When it comes to Roger, he’s pretty much already been replaced by Pete in most ways (save for the name in the lobby). Despite that reality, he still resents Pete.. and Pete’s Mohawk Airlines lobby antics don’t help that shit. Roger has the inherent natural charms of an account man, whereas it’s a little obvious that Pete has to work a lot harder for it. Just a little kick in the teeth there.
image courtesy of Screenrant
And let’s face it, Roger practically coaxed Pete to step up because he became so goddamned complacent in the first place with Lucky Strike.
“Your plate is full, and, frankly, Mohawk is going to insist on a regular copywriter. Someone with a penis.”
“..I’ll work on that.”
In a similar vein, Roger pushes Pegs to hire the whacked out Michael Ginsberg (whom Stan prophesies will surpass her in the talent department) mostly due to the fact that he’s a guy, which suits Mohawk’s oldtimey copywriter needs. Though Roger knows that the times are changing, he doesn’t necessarily dig it.
Back in the 1960-set pilot, it was a joke to Roger that the agency might have a Jewish person in a meaningful role– and now in 1966, he acknowledges to Peggy that having a guy like Ginsberg on board “makes the agency more modern”. Ginzo himself is a transitional figure as well, more adapted to the current times; for example, Michael is leagues apart from Rachel Menken’s immigrant father, or even his own father, who reacts to news of his new job by reciting a blessing in Hebrew.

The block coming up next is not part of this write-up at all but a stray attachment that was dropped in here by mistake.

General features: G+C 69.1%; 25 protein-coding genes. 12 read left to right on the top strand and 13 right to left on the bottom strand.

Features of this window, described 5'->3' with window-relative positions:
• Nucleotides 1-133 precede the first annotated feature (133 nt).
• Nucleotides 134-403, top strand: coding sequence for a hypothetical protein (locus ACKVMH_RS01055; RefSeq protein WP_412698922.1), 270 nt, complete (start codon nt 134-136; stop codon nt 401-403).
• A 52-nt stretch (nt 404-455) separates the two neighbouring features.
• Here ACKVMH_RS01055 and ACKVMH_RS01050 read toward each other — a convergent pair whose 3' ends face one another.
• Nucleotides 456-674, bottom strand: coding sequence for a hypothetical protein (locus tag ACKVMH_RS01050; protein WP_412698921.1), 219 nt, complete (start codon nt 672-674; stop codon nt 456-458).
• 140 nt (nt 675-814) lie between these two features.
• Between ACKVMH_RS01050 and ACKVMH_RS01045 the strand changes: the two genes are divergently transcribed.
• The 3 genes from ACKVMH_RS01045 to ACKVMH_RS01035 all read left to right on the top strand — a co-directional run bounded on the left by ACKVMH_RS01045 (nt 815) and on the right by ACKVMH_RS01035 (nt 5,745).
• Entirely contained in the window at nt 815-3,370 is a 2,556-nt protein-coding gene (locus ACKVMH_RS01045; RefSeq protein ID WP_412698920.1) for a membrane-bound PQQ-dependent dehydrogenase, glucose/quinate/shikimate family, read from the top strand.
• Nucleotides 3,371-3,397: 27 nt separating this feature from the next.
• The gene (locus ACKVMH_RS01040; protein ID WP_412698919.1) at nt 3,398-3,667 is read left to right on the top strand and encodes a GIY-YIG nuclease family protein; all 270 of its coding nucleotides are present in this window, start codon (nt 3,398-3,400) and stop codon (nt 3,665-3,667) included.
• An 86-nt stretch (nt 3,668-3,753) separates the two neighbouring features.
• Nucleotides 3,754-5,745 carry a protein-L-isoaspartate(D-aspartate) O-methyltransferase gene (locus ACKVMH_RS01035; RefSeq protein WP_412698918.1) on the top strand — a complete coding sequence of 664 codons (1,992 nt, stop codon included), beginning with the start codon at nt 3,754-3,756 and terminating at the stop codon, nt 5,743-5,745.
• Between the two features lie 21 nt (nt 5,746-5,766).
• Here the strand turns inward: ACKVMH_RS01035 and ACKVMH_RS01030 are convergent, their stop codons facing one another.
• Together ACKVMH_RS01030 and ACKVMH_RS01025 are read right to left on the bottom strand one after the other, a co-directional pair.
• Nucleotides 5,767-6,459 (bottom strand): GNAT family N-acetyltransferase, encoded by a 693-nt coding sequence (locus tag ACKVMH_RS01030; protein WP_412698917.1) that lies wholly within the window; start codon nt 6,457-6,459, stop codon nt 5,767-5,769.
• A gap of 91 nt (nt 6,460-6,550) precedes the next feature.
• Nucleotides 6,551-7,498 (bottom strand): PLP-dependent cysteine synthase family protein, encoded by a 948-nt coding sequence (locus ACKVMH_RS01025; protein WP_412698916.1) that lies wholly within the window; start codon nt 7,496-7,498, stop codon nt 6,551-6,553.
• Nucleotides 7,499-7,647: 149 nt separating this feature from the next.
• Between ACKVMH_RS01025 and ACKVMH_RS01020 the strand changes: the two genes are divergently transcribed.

(And suggesting they get hookers, but that’s beside the point..)
No matter which way you slice it, Ginsberg is a talented guy, and Peggy feels good about hiring him because she wants to work with talented people; shit’s inspirational. She saw a little beyond his encyclopedic eccentricities, and his portfolio is one of the only solid ones that were sent in. Mentioning The Letter to Don certainly didn’t hurt his chances at the job.
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Turns out Don is much more at home charming an older lady like Heinz guy’s wife than he is at chatting with Bonnie backstage waiting for the Rolling Stones; but Don also zeroes in and hits a nerve in a way that she feels the need to step away from him for a moment, transparently asking to give his business card a whirl on the bouncer. At the end of their interaction, you can tell that the new generation doesn’t necessarily understand the people they will eventually replace either. She complains that older guys like Don don’t want her to have fun “just because you never did”, to which he quips, “No. We’re worried about you”.
The way Don handles Megan re:Betty being sick is pretty fascinating as well. Apparently, at the age of 26 she can’t understand how death works, and what that would mean to him? Try again, Don. He wields it when he’s conveniently too consumed by the idea of meeting up with Megan’s friends and she sees through it immediately; a different gal than Betty, for sure.
“You know, back in Pittsburgh, everybody is pretty much who you expect them to be.”